“Publications like Edward Ruscha’s were not meant to be displayed in glass cases,” said Jennifer Quick, Research Assistant in the Division of Modern and Contemporary Art, and PhD candidate at Harvard’s History of Art and Architecture Department. Quick, who is writing her dissertation on Ruscha, has been hard at work with curatorial staff developing strategies to best display the artist’s groundbreaking photo books for installation in the new Harvard Art Museums.
Ruscha, a conceptual artist, printed 16 books in the 1960s and ’70s (editions of which are in the Harvard Art Museums collections) with the goal of producing and selling fine artist books cheaply, and making them accessible to all. He even produced advertisements for the books, offering them for only a few dollars through the mail. For exhibition purposes, however, the books present more than a few challenges. Paradoxically, these books that were intended to be easily available are now quite valuable—and fragile—and need to be protected under glass. Exposing the paper to light, which damages it, is just one issue.
Take Ruscha’s Every Building on the Sunset Strip, his 1966 accordion book, which contains a composite photographic panorama of the mile and a half long strip, with one side of the street on the top and the other on the bottom. When unfolded, the book is 25 feet long (the Walker Art Center shows every page here). Quick’s task was to figure out first how much of the book to display, and if it was possible to show the cover, to reflect the artist’s interest and training in commercial design. She also needed to find a way to support the book sufficiently so as not to further wear the delicate paper.
And finally, Quick needed to think about how Ruscha’s books fit within the context of other objects in the gallery, called the ’60s Experiment, and the modern and contemporary galleries as a whole. She sought curatorial guidance from Mary Schneider Enriquez, Houghton Associate Curator of Modern and Contemporary Art; Lynette Roth, Daimler-Benz Associate Curator of the Busch-Reisinger Museum; and Maja Wismer, Renke B. and Pamela M. Thye Curatorial Fellow in the Busch-Reisinger Museum.
“We wanted to show the messiness of ’60s art, while still making the display in the gallery accessible and legible,” Quick notes. She wanted to connect in provocative ways Ruscha’s use of commercial art and technologies of reproduction with that of other artists of the period, such as Joseph Beuys, Nam June Paik, and Richard Hamilton. Though not part of a definitive movement, these artists were inspired by Marcel Duchamp’s readymade. She also wanted to convey the process of transatlantic cross-pollination, one of the “big ideas” woven throughout the modern and contemporary galleries. “After all, German artists like Gerhard Richter were in dialogue with Americans like Robert Rauschenberg and Andy Warhol.”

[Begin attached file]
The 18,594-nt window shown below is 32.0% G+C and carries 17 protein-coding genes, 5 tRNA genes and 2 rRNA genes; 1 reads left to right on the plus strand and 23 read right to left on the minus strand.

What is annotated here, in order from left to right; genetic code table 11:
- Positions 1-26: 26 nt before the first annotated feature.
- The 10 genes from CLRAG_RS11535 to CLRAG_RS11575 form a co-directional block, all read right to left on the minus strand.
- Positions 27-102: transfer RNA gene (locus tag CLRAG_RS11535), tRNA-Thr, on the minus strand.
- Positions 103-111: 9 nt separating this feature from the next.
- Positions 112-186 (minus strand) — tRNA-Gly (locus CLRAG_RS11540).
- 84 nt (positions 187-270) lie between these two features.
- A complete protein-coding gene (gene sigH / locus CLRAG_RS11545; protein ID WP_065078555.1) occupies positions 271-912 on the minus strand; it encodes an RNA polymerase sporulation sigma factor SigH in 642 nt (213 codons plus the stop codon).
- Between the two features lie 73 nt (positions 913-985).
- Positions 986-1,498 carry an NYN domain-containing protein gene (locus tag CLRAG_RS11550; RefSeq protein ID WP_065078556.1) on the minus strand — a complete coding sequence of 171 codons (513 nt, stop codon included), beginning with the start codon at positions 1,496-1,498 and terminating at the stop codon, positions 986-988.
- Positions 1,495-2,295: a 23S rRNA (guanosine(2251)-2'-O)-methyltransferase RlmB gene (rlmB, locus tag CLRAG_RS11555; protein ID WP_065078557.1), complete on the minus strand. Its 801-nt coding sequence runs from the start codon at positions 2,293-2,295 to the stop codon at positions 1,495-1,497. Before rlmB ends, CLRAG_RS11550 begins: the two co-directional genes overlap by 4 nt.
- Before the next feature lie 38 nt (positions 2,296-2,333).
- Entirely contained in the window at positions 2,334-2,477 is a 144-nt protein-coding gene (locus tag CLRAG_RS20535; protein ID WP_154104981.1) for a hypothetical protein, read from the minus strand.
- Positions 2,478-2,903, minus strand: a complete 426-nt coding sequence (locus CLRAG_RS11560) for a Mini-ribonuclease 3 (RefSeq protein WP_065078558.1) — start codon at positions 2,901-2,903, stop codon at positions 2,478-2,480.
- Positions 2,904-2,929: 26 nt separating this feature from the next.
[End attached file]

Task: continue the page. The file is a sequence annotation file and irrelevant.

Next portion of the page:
After many drawings and mock-ups and more drawings, Quick is getting very close to the final plan for the display case of the Ruscha books. With the help of Karen Gausch, Exhibitions Production Manager; Penley Knipe, Philip and Lynn Straus Conservator of Works of Art on Paper; and Anne Driesse, Conservator of Works of Art on Paper, Quick devised a plan to fold books over a glass wedge, a solution that provides both stability and greater visibility.
But the display is just one way to see the books. Visitors to the Harvard Art Museums’ Art Study Center will be able to handle some copies. Also, Quick and Wismer are working with the Division of Academic and Public Programs to develop digital tools for visitors to access this material. The digital route is an excellent alternative in many ways. Not only does it preclude any concern about conservation, it allows users to see every page. More important, it resolves the paradox and provides a key link to Ruscha’s overall concept behind his books: to make art accessible.